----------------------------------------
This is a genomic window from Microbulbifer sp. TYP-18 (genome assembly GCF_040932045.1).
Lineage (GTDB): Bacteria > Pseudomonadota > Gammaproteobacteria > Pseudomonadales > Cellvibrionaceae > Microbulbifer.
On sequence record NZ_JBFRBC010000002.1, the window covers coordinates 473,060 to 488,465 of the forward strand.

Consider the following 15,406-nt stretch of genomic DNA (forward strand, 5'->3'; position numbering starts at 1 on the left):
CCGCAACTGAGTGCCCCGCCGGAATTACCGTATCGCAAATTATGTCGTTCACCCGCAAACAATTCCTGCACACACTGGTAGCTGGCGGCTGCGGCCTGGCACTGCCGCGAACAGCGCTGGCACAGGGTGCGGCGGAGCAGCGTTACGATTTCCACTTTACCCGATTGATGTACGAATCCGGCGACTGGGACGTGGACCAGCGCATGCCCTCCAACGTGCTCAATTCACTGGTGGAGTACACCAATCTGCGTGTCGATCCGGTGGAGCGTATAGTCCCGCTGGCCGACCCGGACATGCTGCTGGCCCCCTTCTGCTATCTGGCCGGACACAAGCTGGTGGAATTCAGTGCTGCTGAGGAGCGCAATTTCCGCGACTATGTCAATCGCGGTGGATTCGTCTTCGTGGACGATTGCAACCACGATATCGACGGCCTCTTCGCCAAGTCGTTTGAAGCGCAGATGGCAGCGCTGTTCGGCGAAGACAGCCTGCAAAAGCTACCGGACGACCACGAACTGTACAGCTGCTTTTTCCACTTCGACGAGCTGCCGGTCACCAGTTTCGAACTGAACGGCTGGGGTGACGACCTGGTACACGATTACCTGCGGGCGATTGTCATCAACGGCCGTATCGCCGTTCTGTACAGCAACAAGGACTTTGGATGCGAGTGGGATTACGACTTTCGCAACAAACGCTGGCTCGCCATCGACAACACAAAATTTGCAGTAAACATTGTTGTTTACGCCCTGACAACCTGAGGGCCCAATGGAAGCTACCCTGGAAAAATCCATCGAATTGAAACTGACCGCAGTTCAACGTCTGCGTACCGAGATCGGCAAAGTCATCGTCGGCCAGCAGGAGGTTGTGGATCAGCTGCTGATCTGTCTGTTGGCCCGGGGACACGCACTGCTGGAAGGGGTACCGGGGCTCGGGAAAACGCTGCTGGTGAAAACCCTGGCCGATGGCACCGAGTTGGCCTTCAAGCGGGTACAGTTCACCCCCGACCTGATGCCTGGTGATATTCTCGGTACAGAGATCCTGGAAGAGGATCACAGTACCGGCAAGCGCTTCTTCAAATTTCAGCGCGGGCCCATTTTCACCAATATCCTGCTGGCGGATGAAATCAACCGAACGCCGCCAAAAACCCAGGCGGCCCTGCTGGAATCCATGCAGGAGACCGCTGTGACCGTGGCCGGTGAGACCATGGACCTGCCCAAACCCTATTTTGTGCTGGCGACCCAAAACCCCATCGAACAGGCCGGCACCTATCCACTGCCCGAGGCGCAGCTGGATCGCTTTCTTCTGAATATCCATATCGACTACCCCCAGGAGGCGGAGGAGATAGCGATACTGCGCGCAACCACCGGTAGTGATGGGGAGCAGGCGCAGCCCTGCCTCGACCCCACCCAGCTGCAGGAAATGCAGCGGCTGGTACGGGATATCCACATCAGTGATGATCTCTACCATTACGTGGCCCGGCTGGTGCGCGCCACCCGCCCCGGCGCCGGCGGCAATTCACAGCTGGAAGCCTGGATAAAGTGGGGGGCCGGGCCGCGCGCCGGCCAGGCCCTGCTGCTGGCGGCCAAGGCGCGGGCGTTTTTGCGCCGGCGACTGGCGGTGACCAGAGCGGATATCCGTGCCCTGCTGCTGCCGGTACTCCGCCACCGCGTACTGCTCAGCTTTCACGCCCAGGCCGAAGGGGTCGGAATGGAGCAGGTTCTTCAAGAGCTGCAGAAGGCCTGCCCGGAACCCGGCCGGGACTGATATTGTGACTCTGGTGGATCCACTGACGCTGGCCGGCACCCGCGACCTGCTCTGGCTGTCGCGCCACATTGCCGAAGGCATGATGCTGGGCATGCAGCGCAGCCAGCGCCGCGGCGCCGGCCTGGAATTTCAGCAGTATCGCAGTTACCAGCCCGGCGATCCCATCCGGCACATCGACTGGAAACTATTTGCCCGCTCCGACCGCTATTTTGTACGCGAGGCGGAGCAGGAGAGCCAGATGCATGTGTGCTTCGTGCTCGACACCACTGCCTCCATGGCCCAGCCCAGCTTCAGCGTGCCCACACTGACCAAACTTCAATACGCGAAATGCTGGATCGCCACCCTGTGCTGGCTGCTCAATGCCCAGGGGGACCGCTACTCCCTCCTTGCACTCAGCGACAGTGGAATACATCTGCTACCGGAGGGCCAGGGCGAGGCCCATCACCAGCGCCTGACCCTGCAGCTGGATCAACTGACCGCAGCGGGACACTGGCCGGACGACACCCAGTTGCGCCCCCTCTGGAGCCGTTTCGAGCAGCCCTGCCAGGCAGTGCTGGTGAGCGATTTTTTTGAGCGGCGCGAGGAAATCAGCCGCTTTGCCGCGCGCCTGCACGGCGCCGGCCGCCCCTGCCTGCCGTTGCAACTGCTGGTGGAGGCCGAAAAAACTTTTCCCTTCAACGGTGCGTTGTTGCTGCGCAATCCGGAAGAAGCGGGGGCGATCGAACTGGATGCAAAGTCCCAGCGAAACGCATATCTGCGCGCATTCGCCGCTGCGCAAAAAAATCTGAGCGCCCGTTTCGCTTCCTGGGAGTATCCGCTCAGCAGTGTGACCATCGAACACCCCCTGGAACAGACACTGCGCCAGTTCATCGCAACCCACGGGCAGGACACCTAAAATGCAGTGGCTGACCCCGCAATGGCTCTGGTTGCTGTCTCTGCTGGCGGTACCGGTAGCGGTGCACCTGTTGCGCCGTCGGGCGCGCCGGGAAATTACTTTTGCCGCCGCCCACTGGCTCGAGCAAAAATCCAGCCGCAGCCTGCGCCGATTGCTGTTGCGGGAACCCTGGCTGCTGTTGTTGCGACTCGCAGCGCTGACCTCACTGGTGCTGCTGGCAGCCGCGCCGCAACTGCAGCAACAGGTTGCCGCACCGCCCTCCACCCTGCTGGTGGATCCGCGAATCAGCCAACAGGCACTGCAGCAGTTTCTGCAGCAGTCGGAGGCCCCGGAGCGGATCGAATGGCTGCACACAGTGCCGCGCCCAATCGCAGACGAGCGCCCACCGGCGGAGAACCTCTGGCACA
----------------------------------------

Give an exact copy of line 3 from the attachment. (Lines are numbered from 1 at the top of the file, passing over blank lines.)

On sequence record NZ_JBFRBC010000002.1, the window covers coordinates 473,060 to 488,465 of the forward strand.